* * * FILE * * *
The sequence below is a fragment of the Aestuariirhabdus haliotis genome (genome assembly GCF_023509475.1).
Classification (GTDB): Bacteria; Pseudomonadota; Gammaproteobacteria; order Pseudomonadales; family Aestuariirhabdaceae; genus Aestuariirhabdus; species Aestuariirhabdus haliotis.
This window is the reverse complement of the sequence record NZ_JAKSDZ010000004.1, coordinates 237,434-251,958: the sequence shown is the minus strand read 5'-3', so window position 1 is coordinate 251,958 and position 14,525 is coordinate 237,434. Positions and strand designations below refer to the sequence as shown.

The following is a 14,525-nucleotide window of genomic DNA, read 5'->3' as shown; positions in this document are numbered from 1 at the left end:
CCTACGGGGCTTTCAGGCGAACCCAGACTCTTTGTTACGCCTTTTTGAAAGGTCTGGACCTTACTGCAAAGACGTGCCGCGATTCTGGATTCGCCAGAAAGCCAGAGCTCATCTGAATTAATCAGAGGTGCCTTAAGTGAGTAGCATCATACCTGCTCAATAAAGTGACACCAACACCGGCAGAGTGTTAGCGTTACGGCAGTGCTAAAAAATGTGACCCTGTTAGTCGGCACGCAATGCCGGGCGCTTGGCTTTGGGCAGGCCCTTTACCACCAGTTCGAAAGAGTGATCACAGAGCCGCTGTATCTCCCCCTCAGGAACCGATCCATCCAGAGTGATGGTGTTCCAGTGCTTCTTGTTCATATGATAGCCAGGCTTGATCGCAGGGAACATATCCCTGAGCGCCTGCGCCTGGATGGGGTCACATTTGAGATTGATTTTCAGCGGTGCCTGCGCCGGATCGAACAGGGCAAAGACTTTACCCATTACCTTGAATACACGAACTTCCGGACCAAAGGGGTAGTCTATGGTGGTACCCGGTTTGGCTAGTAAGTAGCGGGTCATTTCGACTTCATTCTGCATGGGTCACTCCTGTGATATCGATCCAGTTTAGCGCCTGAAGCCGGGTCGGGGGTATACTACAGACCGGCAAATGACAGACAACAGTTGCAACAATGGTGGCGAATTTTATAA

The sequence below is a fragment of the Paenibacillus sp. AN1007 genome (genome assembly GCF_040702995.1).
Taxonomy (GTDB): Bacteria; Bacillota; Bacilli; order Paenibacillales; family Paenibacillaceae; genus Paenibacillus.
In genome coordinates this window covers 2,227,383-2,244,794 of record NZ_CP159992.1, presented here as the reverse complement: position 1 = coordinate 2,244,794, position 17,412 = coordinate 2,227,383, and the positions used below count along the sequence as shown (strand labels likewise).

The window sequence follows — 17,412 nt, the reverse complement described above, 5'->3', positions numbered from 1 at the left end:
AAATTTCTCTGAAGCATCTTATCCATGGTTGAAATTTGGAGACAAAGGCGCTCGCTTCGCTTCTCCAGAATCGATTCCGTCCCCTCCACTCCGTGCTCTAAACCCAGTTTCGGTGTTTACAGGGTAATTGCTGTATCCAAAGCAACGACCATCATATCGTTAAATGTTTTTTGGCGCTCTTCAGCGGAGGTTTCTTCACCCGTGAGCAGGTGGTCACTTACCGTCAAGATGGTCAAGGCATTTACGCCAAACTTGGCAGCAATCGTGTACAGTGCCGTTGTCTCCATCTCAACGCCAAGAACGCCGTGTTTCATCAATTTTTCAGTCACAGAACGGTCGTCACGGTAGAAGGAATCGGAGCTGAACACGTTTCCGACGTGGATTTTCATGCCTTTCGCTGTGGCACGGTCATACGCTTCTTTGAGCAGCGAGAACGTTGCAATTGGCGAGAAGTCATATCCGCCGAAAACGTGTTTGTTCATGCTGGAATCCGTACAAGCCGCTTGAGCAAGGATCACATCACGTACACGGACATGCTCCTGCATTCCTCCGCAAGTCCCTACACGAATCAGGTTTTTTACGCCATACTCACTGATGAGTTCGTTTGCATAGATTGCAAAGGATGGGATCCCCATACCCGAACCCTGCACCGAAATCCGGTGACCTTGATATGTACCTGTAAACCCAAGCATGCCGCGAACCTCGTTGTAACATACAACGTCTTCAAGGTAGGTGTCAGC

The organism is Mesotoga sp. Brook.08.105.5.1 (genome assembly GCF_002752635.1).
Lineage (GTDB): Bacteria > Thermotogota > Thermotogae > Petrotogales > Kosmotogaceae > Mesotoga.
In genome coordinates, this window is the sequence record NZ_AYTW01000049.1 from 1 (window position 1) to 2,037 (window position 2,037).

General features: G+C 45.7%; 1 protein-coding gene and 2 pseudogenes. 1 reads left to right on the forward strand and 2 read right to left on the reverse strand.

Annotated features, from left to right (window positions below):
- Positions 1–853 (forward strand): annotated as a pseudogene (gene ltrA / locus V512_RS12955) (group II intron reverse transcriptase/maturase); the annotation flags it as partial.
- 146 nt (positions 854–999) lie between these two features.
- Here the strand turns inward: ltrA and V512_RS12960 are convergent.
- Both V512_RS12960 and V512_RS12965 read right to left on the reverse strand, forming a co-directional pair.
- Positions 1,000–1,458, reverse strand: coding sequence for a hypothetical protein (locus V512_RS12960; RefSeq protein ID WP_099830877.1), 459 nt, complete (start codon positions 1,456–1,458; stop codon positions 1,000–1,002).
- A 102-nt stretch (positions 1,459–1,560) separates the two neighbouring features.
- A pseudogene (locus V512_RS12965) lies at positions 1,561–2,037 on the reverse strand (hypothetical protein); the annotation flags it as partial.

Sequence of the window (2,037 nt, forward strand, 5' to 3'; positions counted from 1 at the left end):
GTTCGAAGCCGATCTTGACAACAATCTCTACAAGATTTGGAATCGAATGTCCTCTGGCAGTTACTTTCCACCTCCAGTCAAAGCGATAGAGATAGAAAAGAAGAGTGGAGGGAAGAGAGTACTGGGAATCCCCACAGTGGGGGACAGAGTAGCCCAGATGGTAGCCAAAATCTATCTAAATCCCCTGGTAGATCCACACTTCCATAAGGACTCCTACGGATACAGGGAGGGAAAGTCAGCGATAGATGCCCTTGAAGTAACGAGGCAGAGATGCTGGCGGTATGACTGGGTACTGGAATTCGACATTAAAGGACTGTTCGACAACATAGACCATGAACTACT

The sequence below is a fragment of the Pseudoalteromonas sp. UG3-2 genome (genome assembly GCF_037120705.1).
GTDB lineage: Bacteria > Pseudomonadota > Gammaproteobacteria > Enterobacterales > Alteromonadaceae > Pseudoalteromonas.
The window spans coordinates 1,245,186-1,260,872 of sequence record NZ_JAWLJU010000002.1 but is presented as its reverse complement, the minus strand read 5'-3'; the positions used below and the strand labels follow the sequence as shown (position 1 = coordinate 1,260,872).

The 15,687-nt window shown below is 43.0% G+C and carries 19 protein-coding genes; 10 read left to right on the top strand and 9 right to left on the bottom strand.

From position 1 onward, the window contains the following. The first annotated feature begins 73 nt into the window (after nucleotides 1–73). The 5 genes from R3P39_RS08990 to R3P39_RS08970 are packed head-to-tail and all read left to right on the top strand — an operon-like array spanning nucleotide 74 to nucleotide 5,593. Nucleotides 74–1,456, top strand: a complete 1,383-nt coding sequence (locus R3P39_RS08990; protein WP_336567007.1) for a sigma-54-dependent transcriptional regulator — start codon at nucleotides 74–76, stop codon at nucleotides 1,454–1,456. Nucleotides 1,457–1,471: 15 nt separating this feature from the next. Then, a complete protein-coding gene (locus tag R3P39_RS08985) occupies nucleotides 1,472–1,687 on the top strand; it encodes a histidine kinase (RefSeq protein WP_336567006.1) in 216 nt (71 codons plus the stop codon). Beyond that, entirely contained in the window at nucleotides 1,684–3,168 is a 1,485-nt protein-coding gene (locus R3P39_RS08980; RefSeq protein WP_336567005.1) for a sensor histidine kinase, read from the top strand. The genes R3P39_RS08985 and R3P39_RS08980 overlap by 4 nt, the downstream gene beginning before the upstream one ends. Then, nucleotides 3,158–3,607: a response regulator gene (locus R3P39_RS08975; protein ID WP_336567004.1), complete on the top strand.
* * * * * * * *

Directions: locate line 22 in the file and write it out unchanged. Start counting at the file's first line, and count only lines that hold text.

- A pseudogene (locus V512_RS12965) lies at positions 1,561–2,037 on the reverse strand (hypothetical protein); the annotation flags it as partial.